• For formula-fed babies, supplement with 400 IU of vitamin D per day, until your baby starts to drink 1 liter (32 oz) of formula per day. All formulas sold in the U.S. are fortified with vitamin D, but be sure to double-check the vitamin D content per serving, as not all formulas are the same. Continue supplementation until your baby receives 400 IU per day, or they are older than 1 year of age and drink 1 liter (32 oz) of whole cow’s milk per day.

It is important to note that cow’s milk should not be given to babies younger than 12 months of age, due to an inability of young infants to properly digest cow milk proteins. They are also at increased risk for diabetes, iron deficiency and milk allergy if exposed to cow’s milk too early. Be sure to discuss any questions or concerns with your pediatrician.

What are vitamin D drops?

Vitamin D is measured in International Units (IU). Be sure to select a brand of drops that is formulated specifically for babies, and does not contain any artificial colors, flavors or preservatives. Also try to find a brand that has a concentrate of 400 IU per drop dosage. Keep the drops in their original package, so that you or other caregivers can easily follow the directions. Always use the dropper that comes with the product, as it is manufactured specifically for that specific brand of vitamin D supplement drops.

Can you give a baby too much vitamin D?

Excess vitamin D can actually lead to extremely high blood calcium levels, which can then cause nausea and vomiting, loss of appetite, excessive thirst, frequent urination, constipation, abdominal pain, muscle weakness/pain, confusion, fatigue and even kidney damage.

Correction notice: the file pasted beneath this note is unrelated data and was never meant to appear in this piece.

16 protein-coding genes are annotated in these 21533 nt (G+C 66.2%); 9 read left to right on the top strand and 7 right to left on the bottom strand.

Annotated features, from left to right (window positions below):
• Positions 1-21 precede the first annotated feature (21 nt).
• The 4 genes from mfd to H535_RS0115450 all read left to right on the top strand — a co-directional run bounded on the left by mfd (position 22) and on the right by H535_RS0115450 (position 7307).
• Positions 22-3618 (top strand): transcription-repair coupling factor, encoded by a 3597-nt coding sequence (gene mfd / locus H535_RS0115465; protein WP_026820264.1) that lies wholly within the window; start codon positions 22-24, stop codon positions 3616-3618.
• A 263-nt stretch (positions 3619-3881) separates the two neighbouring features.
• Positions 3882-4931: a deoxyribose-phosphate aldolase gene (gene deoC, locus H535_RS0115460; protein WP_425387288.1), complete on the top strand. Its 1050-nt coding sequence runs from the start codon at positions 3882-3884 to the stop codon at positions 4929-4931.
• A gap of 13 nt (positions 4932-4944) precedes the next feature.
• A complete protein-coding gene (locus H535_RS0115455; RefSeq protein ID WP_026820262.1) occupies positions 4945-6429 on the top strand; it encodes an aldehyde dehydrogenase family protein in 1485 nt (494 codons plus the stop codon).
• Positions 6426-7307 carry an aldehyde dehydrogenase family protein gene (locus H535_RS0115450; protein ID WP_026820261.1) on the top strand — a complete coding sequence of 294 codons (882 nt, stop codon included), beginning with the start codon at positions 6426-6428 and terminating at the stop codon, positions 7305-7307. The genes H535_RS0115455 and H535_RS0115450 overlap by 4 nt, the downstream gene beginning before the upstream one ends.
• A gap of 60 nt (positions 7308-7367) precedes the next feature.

When giving your baby vitamin D, make sure you do not exceed more than the recommended amount.

Say yes to D!

Vitamin D supplementation is an important step in ensuring good bone health for your growing baby. Remember that rickets is avoidable, and prevention is key. Babies need 400 IU of vitamin D per day, whether they are breastfed or formula-fed (or any combination in between).

Start supplementation within a few days of birth, and continue until your baby is able to receive 400 IU from cow’s milk or drinks enough formula with more than 400 IU daily.

Once your baby is older, you can start to add naturally vitamin D-rich foods into their diet, such as salmon, egg yolks and mushrooms. Be sure to check in with your pediatrician along the way.

Factually reviewed by Dr. Seran Kim, board-certified Emergency Physician, on June 9, 2021.


Dr. Seran Kim is a board-certified Emergency Physician, cancer survivor and mom to three rambunctious boys, and she’s one of the doctors who helped develop the Babylist First Aid Kit. When not working, she can be found hiking, reading or embarrassing her kids with her hip-hop dancing. She has a weakness for milk chocolate and succulent plants that don’t need regular watering. She cannot live without GooGone and her power drill. She is adamant about helmets and seatbelts—and coffee. She believes the key to parenting survival is surrounding yourself with other families and raising kids as a village.